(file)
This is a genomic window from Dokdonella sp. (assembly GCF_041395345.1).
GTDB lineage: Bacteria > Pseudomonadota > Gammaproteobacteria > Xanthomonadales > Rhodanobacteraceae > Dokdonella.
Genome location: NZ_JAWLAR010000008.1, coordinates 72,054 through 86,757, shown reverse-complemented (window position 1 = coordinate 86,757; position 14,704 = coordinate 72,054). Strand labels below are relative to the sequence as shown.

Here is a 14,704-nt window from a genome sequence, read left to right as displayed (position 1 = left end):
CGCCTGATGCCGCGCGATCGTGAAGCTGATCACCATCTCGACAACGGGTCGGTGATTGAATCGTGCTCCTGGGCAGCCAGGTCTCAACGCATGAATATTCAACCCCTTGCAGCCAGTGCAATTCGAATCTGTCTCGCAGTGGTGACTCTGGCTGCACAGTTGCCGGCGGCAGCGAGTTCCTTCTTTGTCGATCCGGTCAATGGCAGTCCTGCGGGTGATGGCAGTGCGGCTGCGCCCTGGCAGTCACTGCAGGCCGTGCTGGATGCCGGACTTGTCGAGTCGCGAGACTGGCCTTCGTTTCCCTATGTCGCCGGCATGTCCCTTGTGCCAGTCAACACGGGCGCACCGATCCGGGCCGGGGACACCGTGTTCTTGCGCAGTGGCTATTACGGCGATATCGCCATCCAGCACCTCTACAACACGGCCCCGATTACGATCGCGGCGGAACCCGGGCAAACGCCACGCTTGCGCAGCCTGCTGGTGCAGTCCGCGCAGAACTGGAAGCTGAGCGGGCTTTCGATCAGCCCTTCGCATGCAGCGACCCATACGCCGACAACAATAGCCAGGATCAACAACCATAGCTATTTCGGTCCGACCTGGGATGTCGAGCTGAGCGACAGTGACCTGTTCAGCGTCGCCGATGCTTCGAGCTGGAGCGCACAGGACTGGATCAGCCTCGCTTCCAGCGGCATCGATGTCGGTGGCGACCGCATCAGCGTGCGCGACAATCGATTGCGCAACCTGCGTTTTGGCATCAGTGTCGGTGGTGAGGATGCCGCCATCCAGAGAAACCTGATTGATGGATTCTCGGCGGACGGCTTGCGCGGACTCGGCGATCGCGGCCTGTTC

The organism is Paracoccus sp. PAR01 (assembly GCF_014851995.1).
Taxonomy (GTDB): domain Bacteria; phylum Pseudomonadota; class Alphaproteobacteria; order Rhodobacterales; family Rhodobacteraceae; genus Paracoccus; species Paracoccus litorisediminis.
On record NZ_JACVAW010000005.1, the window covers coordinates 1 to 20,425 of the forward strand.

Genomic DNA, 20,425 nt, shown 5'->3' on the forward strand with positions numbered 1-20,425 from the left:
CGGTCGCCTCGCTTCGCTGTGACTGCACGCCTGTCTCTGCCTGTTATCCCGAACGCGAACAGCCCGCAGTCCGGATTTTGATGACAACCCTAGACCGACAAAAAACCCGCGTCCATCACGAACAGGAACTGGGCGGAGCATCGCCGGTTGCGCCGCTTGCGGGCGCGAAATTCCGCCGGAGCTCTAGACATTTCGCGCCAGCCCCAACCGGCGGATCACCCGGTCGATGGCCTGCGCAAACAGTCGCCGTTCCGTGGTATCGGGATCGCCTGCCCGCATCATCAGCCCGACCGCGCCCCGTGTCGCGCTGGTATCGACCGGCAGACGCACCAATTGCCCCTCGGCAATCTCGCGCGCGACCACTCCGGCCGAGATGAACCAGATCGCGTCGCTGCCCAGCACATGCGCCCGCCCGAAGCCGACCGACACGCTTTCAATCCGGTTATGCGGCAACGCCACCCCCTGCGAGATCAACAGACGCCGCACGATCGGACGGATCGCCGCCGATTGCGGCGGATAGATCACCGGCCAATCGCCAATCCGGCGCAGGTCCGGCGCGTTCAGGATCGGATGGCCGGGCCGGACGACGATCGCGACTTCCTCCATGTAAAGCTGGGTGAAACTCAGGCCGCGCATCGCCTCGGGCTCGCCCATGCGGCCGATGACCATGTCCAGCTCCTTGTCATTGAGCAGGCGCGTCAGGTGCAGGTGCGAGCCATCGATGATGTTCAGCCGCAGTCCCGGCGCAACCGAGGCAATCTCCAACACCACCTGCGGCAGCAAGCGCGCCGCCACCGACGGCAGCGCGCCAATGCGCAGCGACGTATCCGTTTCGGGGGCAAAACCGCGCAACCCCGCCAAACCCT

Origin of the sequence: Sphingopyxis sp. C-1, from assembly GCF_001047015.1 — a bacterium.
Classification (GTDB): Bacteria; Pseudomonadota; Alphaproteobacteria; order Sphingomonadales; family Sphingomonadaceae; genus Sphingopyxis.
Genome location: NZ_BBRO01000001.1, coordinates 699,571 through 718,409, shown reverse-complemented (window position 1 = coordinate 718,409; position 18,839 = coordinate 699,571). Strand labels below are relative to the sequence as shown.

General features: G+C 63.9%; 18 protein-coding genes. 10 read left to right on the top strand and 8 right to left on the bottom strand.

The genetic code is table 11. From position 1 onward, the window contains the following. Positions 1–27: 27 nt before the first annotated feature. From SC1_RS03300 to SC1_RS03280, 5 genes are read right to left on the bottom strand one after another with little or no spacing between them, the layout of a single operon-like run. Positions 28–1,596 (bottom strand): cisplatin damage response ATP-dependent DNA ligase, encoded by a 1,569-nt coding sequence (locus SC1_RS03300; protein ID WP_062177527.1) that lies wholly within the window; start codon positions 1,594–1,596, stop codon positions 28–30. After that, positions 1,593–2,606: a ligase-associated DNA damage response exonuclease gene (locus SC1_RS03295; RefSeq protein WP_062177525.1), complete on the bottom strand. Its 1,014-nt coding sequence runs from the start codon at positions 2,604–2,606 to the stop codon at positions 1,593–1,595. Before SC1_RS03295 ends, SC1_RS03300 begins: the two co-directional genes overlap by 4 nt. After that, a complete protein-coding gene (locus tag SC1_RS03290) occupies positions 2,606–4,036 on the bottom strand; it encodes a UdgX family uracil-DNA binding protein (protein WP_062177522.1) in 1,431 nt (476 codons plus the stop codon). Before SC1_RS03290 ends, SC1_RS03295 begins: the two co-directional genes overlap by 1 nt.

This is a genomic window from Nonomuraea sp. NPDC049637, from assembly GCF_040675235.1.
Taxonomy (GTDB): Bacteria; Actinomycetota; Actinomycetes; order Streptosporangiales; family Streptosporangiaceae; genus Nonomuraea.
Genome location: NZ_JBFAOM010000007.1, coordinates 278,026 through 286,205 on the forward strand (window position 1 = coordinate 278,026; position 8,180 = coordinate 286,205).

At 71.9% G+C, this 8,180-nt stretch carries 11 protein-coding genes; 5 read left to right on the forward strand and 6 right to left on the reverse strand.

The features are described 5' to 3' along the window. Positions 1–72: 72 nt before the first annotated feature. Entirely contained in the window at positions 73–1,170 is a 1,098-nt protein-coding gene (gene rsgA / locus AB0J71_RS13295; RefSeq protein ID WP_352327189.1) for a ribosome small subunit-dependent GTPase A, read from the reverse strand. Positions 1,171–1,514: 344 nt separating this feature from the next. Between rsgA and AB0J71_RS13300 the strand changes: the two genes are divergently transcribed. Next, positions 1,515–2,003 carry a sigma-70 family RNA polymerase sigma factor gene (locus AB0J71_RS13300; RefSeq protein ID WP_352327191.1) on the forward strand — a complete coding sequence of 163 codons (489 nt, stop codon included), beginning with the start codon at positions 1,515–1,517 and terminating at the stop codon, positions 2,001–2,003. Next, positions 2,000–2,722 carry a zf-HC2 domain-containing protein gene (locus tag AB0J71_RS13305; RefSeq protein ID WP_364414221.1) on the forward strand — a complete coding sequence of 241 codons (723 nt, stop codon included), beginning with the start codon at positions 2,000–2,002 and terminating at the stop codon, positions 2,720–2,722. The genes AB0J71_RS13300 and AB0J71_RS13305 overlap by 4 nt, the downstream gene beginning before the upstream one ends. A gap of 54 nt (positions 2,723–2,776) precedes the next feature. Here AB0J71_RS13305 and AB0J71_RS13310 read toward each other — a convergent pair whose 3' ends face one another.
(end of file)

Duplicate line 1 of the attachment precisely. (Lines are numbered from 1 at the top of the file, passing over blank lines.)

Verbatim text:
This is a genomic window from Dokdonella sp. (assembly GCF_041395345.1).